Fed Up With Another Snide Comment!
6mm wargaming is not for sissies. Wargamers who buy, paint and play with 6mm miniatures must have sharper eyes than sissy-28mm gamers and are generally more courageous and smarter, because they’re not afraid to play the grand strategy battles. 28mm-wargamers in general think, move and talk as slow as they paint. That’s my unbiased view as smaller-scale-wargamer.
Surfing the web I found an archived rant of Peter Berry about 6mm. It’s hidden these days, the article was part of Baccus old site but not directly incorporated in his new site, I don’t know why. I can absolutely recommend you to read his full rant, but let me shamelessly copypaste/quote the two highlights:
First, he quoted the internet comments which irritated him. I couldn’t help laughing:
- – ‘6mm stuff, it’s like a degenerative disease disfiguring the tabletop.’
- – ‘Most people can find more entertaining ways of going blind.’
- – ‘I have no doubt that 6mm, as untraditional as they are, would attract people to their qualities. …
- – They will be emigres from boardgaming.’
- – ‘The desire to accurately portray historical uniforms ends at 15mm.’
- – ‘To say that a 6mm. is more than a marker, a minimalist representation is pushing it.’
Second, he made the paradoxic case about the bigger visual impact of smaller miniatures
‘One measure is to present a well painted 25mm unit of twelve figures to a person new to the hobby, or especially an outsider, and place it alongside a clump of 6s-No contest! One impresses the other merely leads to squinty-eyed quizzical looks.’
Putting that the test with some Macedonian Pikemen, we get this result…
Yup. Round one to Powers of Smugness! My little men are definitely outgunned. No argument from me on this one.
But of course that is the playing the game to his rules. Single figure vs. single figure comparison is not and never was my argument. Wargamers use UNITS consisting of a number of models. Let’s take the same pikemen and put them into some sort of context.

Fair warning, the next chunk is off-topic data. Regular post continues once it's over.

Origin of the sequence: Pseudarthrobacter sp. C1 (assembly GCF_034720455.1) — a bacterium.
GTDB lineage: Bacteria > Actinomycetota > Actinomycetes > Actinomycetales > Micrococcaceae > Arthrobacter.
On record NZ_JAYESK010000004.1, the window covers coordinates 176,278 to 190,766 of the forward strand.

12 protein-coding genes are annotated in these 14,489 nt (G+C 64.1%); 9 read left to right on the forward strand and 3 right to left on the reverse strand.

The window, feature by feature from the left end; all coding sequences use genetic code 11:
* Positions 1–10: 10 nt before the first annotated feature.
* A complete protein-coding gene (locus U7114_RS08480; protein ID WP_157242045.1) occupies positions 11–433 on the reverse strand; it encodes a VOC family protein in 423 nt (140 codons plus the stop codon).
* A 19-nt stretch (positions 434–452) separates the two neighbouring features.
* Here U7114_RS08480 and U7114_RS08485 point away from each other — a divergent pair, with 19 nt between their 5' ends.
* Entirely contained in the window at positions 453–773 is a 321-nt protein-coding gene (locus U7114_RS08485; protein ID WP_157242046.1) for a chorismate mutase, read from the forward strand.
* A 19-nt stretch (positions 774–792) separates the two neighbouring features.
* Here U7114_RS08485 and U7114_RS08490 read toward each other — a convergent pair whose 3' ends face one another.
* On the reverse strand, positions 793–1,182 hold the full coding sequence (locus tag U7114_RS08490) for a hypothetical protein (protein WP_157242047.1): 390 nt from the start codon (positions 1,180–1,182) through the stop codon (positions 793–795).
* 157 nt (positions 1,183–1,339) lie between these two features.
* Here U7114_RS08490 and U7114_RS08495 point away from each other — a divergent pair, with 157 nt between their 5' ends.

In a standard DBA army there are 6 elements of pikemen. In 28mm this translates to 24 figures.
Now, using the same Ground Scale and therefore base sizes with 6mm, each element contains 48 figures and the six elements muster 288 miniatures!
Now we are viewing the two versions of the Might of Macedon in a the way you would see them on the wargames table. One looks like a couple of rows of men waving sticks, and the other actually looks like it may do some damage. One tries to represent an historically deep formation by doubling to a whole two ranks, while the other is actually an historically accurate eight ranks deep!
Okay, I’ve played the mass-effect card for the 6mms. You could rightly argue that the ‘true majesty’ of 28mm would come not from a weedy 6 elements, but a trebling of that number – 72 pikemen stretched across the board!
Looks good eh!
But what is sauce for the goose….
…is sauce for the gander!
And let’s just look at the numbers:
– 28mm = 72 figures = £57.60 and 24 hours painting time
– 6mm =864 figures = £43.20 and 15 hours painting time.
So in a head to head, 6mm are cheaper, quicker to paint and have ‘Visual Impact’ in spades looking like an army and not a skirmish line.
Reminds me how nice and eyecatching 6mm-battle can be:
I hope to finish a 6mm 1815 Prussian, 2nd French, 2nd British and Dutch army soon. Waterloo, here I come!